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Opinions and views from expert CFOZone members.

Tag >> directors
Oct 14

Women on corporate boards: More open to change than men

Posted by annearf in risk managementdirectorscorporate boardscompensationcareer/managementboards


 Does it really make any difference if there are more women on boards? 

 A study from Heidrick & Struggles and WomenCorporateDirectors of 400 directors indicates the answer is "probably", at least if you're talking about attitudes towards a number of important issues.  On the one hand, it found that men and women directors respond in much the same way to some key topics.  At the same time, there are a quite a few notable issues where male and female directors most definitely seem to be on Mars and Venus.

Mar 16

What Dodd or others can’t mandate

Posted by Stephen Taub in sox 404Say on PaySarbanes-Oxleyratingsexecutive compensationdirectorscredit-rating agenciesCredit RatingsConsumer Financial Protection AgencyChristopher DoddChris Dodd, bankruptcy, Banking

Stephen Taub

You have to hand it to Senator Chris Dodd. For someone who has heavily depended on the generosity of the largest banks and investment firms for his fund-raising, he has proposed a pretty impressive bill for further regulating the financial firms....given the current environment in Washington, of course.

I am not confident it will prevent another AIG, Lehman or Bear Stearns. The current poisoned partisanship in Washington on both sides of the aisle wouldn't support that kind of onerous bill.

Feb 08

BofA settlement: Where’s the beef?

Posted by Stephen Taub in shareholdersshareholder acttivismSecurities and Exchange CommissionSarbanes-OxleyMerrill Lynchexecutive payexecutive compensationdirectorscomplianceCFOCEOsbonusesBank of America

Stephen Taub

Bank of America's agreement to pay $150 million to settle SEC charges also includes a bunch of corporate governance goodies designed to satisfy the activist shareholder set.

Matt Quinn , of course, told you all about the settlement when it broke last week. The deal stems from charges that the financial giant failed to properly disclose employee bonuses and financial losses at Merrill Lynch before shareholders approved the merger of the companies in December 2008. Bank of America also said it entered into an agreement to settle charges with the Office of the Attorney General for the State of North Carolina related to the Merrill Lynch merger.

Of course, the proposed settlement will be submitted for approval to the Honorable Jed S. Rakoff of the United States District Court for the Southern District of New York. This is the same judge who last year rejected the original $33 million settlement.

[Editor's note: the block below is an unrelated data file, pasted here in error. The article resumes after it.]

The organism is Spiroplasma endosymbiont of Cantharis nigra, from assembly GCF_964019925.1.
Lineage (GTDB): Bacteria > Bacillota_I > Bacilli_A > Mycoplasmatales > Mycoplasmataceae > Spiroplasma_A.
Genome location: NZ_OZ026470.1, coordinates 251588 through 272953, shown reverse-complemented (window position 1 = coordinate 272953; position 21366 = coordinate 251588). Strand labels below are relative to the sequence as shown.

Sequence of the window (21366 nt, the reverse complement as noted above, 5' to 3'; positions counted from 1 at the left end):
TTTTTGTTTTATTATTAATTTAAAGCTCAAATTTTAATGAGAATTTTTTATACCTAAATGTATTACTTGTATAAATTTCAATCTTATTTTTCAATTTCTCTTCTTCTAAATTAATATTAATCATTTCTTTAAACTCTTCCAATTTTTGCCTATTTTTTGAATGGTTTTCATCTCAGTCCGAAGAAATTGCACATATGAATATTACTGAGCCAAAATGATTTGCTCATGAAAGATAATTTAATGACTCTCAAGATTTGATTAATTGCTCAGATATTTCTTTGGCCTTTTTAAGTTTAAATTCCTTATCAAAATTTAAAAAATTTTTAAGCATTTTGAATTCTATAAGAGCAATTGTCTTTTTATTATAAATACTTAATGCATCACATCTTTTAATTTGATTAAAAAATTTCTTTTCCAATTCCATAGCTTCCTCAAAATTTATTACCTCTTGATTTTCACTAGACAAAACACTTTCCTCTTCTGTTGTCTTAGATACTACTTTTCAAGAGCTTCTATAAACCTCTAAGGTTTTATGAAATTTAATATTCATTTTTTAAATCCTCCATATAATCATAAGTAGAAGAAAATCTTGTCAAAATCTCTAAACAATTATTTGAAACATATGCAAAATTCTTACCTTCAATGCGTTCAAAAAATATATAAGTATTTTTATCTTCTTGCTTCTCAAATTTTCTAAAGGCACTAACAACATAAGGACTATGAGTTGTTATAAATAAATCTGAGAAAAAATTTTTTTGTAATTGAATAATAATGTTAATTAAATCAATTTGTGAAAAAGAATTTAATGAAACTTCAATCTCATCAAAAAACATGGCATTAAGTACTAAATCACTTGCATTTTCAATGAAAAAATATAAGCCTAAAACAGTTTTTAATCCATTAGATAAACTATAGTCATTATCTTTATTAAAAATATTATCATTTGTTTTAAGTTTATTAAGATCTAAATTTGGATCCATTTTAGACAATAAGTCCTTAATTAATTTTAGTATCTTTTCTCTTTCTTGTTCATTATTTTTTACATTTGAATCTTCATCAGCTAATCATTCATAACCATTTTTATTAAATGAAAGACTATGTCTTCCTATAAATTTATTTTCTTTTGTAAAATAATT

Jan 26

AFSCME targets golden coffins, gross-ups

Posted by Stephen Taub in shareholdersshareholder acttivismpay for performanceexecutive payexecutive compensationdirectorscomplianceBusiness practices

Stephen Taub

One of the most influential shareholder activists has publicly identified its 2010 targets.

The American Federation of State, County and Municipal Employees, AFL-CIO (AFSCME) Employees Pension Plan said it has trained its cross-hairs on 33 companies with proposals that include old, familiar issues--creating independent board chairmen and holding a so-called Say on Pay vote. Other measures seek to end practices that surprisingly exist in the first place, especially in this new age of populism and anti wealthy people.

Jan 15

Activists target pay for 2010 meetings

Posted by Stephen Taub in top executivesshareholder acttivismexecutive payexecutive compensationdirectorscompliance

Stephen Taub

Activist investors are starting to stir on the eve of the 2010 Proxy Season. And, not surprisingly, they have trained their cross-hairs on executive compensation, which has become a lightning rod for the Obama Administration.

The SEC also implemented a number of changes for this year that should result in more details and clarity in the proxy related to what exactly the top five compensated executives earned last year.

Sep 14

Reading the insider-selling tea leaves

Posted by MQuinn in officersinsider sellingdirectors

MQuinn reports that corporate officers and directors have been selling shares at the fastest pace in two years, just before the start of the credit crisis.

The conclusion, of course, is that insiders are signally the stock is overpriced and they should know because, well, they're insiders.

"It's not a very complicated story," Charles Biderman, who runs market research firm Trim Tabs, told Fortune. "Insiders know better than you and me. If prices are too high, they sell."

Unfortunately, things are seldom that cut and dry.

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